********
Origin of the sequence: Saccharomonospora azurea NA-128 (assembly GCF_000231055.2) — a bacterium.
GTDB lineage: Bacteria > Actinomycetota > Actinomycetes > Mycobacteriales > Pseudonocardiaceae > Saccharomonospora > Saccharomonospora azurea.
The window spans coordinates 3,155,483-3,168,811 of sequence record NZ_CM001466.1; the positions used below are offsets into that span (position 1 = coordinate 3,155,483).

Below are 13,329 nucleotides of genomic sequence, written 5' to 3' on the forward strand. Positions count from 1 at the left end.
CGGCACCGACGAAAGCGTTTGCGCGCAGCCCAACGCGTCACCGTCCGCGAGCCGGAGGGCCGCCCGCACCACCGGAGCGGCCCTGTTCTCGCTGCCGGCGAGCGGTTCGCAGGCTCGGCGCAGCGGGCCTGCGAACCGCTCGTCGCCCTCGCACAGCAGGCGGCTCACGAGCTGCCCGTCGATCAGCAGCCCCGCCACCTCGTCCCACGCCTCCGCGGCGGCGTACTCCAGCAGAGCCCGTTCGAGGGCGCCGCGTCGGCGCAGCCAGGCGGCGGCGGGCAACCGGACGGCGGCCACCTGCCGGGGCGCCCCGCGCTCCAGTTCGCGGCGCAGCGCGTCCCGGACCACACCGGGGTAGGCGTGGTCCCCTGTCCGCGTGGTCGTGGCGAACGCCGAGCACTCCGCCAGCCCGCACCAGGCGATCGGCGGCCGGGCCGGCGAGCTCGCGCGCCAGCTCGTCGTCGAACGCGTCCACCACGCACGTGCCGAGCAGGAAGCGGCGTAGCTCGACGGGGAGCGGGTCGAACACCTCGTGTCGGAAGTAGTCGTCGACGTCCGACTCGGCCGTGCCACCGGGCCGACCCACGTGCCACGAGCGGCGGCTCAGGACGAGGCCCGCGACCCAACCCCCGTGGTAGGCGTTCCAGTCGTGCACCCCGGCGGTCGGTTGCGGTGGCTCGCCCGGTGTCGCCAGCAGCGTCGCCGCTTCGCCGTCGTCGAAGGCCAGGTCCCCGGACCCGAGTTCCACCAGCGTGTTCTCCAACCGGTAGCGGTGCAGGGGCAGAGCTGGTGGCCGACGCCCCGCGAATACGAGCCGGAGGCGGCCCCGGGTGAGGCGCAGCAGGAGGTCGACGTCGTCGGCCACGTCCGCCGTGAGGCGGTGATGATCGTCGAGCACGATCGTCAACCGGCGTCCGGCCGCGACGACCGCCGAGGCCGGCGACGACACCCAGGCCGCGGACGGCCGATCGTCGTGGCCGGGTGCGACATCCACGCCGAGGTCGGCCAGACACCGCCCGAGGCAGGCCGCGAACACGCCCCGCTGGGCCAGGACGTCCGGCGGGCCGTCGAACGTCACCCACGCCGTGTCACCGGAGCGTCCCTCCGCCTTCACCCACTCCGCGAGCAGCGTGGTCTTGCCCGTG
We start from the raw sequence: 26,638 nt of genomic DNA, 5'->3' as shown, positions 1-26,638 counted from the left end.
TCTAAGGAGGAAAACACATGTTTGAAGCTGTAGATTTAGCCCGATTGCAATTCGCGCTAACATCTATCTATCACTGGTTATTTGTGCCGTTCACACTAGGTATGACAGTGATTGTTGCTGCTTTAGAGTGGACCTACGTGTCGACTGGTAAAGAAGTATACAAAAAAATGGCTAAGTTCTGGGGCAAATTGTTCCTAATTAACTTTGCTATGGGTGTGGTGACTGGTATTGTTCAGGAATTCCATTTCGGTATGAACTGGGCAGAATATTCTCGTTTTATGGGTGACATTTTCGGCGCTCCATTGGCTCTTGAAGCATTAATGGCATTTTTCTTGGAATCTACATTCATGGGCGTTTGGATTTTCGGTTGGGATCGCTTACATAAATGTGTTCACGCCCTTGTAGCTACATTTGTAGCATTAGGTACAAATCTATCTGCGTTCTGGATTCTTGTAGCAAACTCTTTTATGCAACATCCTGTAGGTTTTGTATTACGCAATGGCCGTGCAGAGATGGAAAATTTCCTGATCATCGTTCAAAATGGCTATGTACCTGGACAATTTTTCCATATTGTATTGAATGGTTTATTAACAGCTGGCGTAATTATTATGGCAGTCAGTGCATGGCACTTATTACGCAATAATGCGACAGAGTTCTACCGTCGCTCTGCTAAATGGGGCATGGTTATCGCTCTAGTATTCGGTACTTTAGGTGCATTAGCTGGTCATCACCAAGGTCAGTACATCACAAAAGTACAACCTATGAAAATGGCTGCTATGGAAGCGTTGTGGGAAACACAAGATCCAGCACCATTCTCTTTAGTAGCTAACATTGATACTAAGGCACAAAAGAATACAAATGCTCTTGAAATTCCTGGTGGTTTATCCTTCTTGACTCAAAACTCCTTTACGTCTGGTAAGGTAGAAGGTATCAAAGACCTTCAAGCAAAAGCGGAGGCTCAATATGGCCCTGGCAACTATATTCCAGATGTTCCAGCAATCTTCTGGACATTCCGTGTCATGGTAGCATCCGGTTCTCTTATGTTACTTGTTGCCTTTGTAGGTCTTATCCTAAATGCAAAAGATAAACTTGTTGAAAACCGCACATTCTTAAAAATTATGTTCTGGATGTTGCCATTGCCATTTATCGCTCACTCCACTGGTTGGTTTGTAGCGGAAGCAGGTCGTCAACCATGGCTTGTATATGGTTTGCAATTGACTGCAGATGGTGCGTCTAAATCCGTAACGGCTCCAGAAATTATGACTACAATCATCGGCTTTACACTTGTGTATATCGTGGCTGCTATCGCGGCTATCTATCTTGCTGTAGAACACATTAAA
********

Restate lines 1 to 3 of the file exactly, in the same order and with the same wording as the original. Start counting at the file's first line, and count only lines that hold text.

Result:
Origin of the sequence: Saccharomonospora azurea NA-128 (assembly GCF_000231055.2) — a bacterium.
GTDB lineage: Bacteria > Actinomycetota > Actinomycetes > Mycobacteriales > Pseudonocardiaceae > Saccharomonospora > Saccharomonospora azurea.
The window spans coordinates 3,155,483-3,168,811 of sequence record NZ_CM001466.1; the positions used below are offsets into that span (position 1 = coordinate 3,155,483).